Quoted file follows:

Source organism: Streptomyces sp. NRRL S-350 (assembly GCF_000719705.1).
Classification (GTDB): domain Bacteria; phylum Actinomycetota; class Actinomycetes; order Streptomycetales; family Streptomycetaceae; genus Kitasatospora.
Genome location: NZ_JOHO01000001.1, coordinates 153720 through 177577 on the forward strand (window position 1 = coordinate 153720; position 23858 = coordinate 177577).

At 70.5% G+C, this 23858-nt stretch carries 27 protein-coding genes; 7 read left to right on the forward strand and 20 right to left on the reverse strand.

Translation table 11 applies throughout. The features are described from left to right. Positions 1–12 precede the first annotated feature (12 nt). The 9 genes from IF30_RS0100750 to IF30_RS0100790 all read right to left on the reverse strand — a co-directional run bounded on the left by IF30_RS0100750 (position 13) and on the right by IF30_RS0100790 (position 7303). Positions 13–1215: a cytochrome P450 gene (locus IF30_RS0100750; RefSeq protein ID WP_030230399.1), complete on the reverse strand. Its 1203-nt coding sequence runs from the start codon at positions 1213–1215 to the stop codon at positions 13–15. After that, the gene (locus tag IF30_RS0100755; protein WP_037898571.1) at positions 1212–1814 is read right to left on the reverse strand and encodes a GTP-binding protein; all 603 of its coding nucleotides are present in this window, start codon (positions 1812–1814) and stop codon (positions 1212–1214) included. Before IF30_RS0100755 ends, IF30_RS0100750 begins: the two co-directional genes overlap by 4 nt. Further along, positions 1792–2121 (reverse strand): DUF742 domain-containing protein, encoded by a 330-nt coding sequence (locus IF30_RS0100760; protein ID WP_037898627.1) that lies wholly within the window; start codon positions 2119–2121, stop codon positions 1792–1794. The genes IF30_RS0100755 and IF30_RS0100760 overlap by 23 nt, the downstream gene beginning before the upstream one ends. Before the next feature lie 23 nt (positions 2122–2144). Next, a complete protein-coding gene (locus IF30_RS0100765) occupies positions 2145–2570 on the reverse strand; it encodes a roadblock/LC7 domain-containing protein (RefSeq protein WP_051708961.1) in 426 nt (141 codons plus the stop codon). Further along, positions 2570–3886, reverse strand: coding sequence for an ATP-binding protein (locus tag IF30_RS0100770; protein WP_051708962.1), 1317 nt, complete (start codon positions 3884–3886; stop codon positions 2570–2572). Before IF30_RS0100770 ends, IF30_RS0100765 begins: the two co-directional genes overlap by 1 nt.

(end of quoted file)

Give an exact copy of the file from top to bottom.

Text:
Source organism: Streptomyces sp. NRRL S-350 (assembly GCF_000719705.1).
Classification (GTDB): domain Bacteria; phylum Actinomycetota; class Actinomycetes; order Streptomycetales; family Streptomycetaceae; genus Kitasatospora.
Genome location: NZ_JOHO01000001.1, coordinates 153720 through 177577 on the forward strand (window position 1 = coordinate 153720; position 23858 = coordinate 177577).

At 70.5% G+C, this 23858-nt stretch carries 27 protein-coding genes; 7 read left to right on the forward strand and 20 right to left on the reverse strand.

Translation table 11 applies throughout. The features are described from left to right. Positions 1–12 precede the first annotated feature (12 nt). The 9 genes from IF30_RS0100750 to IF30_RS0100790 all read right to left on the reverse strand — a co-directional run bounded on the left by IF30_RS0100750 (position 13) and on the right by IF30_RS0100790 (position 7303). Positions 13–1215: a cytochrome P450 gene (locus IF30_RS0100750; RefSeq protein ID WP_030230399.1), complete on the reverse strand. Its 1203-nt coding sequence runs from the start codon at positions 1213–1215 to the stop codon at positions 13–15. After that, the gene (locus tag IF30_RS0100755; protein WP_037898571.1) at positions 1212–1814 is read right to left on the reverse strand and encodes a GTP-binding protein; all 603 of its coding nucleotides are present in this window, start codon (positions 1812–1814) and stop codon (positions 1212–1214) included. Before IF30_RS0100755 ends, IF30_RS0100750 begins: the two co-directional genes overlap by 4 nt. Further along, positions 1792–2121 (reverse strand): DUF742 domain-containing protein, encoded by a 330-nt coding sequence (locus IF30_RS0100760; protein ID WP_037898627.1) that lies wholly within the window; start codon positions 2119–2121, stop codon positions 1792–1794. The genes IF30_RS0100755 and IF30_RS0100760 overlap by 23 nt, the downstream gene beginning before the upstream one ends. Before the next feature lie 23 nt (positions 2122–2144). Next, a complete protein-coding gene (locus IF30_RS0100765) occupies positions 2145–2570 on the reverse strand; it encodes a roadblock/LC7 domain-containing protein (RefSeq protein WP_051708961.1) in 426 nt (141 codons plus the stop codon). Further along, positions 2570–3886, reverse strand: coding sequence for an ATP-binding protein (locus tag IF30_RS0100770; protein WP_051708962.1), 1317 nt, complete (start codon positions 3884–3886; stop codon positions 2570–2572). Before IF30_RS0100770 ends, IF30_RS0100765 begins: the two co-directional genes overlap by 1 nt.